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Global Journal of Endocrinological Metabolism

Education and Supplementation to Overcome Malnutrition in Pregnant Mothers for Improving Offspring Development

Teresa Arora* and Ayesha Salem-Al Murry

Department of Psychology, Zayed University, United Arab Emirates

*Corresponding author: Teresa Arora, Department of Psychology, College of Natural and Health Sciences, Zayed University, Abu Dhabi, United Arab Emirates, Tel:+971 544 497 305; Email:Teresa.Arora@zu.ac.ae

Submission: June 02, 2018;Published: June 08, 2018

ISSN 2637-8019
Volume1 Issue2

Introduction

The pre-natal environment as well as the health of women during pregnancy is vital to the survival, health, development, growth and longevity of their offspring. Taking folic acid before and during pregnancy has been shown to help prevent fetal birth defects of the central nervous system, specifically neural tube defects [1]. Developing countries have an extraordinary high level of stunted growth rates in children. Evidence suggests that this is the result of malnutrition during the mother’s pregnancy, as well as in the infant, up to three years after delivery. Stunted growth in children and low birth weight are major public health challenges and these are therefore a national priority in some developing countries. In particular, great efforts have been made to address this problem in several parts of Africa where lipid-based nutrient supplements have been provided to pregnant and lactating women as well as for their offspring in order to promote the healthy development of children.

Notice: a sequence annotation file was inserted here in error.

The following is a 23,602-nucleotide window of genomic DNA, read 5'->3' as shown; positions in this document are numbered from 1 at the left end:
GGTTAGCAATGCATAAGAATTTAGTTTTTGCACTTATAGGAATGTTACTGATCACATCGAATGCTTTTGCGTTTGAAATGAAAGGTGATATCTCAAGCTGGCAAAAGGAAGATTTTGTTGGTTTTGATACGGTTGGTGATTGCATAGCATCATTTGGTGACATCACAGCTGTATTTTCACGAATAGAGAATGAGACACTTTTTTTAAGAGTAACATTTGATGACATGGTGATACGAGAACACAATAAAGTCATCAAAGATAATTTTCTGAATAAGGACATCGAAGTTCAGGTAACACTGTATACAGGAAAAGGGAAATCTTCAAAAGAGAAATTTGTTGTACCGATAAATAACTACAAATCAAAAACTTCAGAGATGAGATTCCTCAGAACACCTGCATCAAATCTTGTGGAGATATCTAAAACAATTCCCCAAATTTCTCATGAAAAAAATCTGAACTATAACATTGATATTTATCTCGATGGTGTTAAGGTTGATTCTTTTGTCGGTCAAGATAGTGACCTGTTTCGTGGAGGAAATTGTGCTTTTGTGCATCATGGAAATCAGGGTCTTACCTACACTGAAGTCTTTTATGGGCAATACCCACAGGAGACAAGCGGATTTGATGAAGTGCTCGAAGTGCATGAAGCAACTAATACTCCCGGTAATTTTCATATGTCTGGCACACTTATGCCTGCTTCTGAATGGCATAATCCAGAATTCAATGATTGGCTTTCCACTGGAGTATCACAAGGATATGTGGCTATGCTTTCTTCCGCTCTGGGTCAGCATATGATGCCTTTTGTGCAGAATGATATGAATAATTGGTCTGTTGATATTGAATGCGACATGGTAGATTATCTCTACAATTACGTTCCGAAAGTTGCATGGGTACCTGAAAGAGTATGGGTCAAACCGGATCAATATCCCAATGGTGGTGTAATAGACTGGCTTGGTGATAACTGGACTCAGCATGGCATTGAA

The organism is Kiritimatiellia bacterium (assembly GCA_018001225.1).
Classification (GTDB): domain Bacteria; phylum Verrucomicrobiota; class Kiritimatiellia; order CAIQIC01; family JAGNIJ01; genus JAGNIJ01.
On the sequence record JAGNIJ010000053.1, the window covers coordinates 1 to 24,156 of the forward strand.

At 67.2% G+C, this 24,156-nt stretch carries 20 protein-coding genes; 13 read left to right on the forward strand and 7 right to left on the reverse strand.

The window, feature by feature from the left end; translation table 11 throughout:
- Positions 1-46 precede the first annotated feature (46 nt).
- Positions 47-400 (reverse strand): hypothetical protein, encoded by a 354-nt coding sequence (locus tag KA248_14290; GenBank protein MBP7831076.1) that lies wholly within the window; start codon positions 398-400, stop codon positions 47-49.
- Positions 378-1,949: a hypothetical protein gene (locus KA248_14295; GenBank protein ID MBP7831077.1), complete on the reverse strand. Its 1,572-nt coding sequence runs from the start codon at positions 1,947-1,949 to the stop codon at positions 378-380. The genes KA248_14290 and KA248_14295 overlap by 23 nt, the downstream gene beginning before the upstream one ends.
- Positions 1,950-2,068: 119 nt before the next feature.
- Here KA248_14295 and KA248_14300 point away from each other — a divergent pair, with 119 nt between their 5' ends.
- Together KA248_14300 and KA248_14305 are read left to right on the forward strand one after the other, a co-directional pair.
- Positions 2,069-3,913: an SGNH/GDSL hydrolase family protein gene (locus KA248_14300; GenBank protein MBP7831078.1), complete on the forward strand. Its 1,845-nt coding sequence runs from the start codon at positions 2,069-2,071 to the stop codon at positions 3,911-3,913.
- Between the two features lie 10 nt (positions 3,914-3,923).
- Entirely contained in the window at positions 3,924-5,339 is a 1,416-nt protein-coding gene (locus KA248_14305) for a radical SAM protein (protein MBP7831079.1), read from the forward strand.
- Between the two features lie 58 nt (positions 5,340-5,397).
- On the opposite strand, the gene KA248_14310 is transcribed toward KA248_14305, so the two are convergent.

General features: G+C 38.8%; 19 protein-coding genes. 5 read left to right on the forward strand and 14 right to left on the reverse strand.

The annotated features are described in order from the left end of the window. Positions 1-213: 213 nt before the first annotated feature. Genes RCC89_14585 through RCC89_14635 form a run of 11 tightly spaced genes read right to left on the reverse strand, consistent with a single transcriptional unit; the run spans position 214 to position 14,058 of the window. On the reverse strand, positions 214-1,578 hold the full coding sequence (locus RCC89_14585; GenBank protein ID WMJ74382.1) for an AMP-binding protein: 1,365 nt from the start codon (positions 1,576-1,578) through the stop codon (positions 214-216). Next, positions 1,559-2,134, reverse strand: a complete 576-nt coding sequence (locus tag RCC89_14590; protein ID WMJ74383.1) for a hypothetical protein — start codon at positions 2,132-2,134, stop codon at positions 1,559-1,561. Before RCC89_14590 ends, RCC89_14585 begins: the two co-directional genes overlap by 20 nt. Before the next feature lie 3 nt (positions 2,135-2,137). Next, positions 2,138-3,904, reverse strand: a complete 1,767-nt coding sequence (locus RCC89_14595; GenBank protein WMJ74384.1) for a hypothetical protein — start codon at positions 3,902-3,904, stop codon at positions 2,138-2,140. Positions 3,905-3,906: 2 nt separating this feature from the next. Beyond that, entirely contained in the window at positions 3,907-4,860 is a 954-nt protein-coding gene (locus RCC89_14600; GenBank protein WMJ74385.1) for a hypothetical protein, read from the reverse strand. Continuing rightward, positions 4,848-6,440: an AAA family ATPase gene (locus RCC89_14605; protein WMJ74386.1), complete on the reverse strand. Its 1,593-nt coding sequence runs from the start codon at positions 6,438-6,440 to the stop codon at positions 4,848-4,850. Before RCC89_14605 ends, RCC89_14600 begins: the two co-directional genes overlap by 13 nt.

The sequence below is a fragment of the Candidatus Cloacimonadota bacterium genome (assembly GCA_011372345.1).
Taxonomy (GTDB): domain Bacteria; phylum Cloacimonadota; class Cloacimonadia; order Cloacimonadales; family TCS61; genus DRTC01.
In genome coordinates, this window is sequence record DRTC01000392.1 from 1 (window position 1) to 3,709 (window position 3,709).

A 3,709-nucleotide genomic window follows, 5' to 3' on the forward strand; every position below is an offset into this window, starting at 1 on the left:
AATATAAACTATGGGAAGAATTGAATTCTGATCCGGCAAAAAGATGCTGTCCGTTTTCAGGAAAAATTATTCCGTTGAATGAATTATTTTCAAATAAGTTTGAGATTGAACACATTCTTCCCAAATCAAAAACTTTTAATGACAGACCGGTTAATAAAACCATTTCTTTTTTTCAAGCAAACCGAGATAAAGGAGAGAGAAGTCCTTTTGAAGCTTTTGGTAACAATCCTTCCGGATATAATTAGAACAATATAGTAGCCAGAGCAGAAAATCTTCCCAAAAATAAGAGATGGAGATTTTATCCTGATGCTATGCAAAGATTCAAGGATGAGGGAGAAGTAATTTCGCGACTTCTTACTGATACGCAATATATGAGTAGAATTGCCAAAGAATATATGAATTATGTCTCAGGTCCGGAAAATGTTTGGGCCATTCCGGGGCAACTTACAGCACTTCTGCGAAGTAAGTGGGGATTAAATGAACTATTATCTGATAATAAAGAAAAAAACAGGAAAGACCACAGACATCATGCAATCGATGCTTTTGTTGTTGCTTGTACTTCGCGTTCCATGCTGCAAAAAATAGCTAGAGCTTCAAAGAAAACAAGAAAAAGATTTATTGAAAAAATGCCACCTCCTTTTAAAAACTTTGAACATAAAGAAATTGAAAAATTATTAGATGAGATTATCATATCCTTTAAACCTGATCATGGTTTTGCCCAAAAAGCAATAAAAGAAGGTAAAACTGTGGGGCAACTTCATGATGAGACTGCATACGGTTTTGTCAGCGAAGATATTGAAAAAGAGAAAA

In this edition of the Global Journal of Endocrinological Metabolism, Ombogo and colleagues report on research findings from a trial [2], which compared growth rates of offspring in two groups: 1) Pregnant women who were provided with a small quantity of lipid-based nutrient supplements as well as iron and folic acid; 2) Pregnant women who were provided with iron and folic acid supplementation (control group). Both groups of pregnant women were provided with the supplementations throughout their pregnancy and continued six months post-partum. Findings of the study revealed promising results with babies being born to mothers in group 1 having significantly higher birth weights and lengths as well as head circumference, length-for-age z-score, weight-for-age z-score, head circumference-for-age z-score, and body mass index z-score. Although some of these findings were small, they are important and provide a knowledge and evidencebase surrounding the importance of the in-utero environment for subsequent paediatric development. In particular, there was a 17% significant reduction in the prevalence of stunting in new born babies as well as a significant reduction in the number of babies with small head size and low BMI immediately after delivery. The authors concluded that this was largely attributed to those receiving and ingesting small quantity lipid-based nutrient supplements paired with iron and folic acid, given that there was a 25% reduction in stunted babies compared to mothers who received iron and folic acid supplements.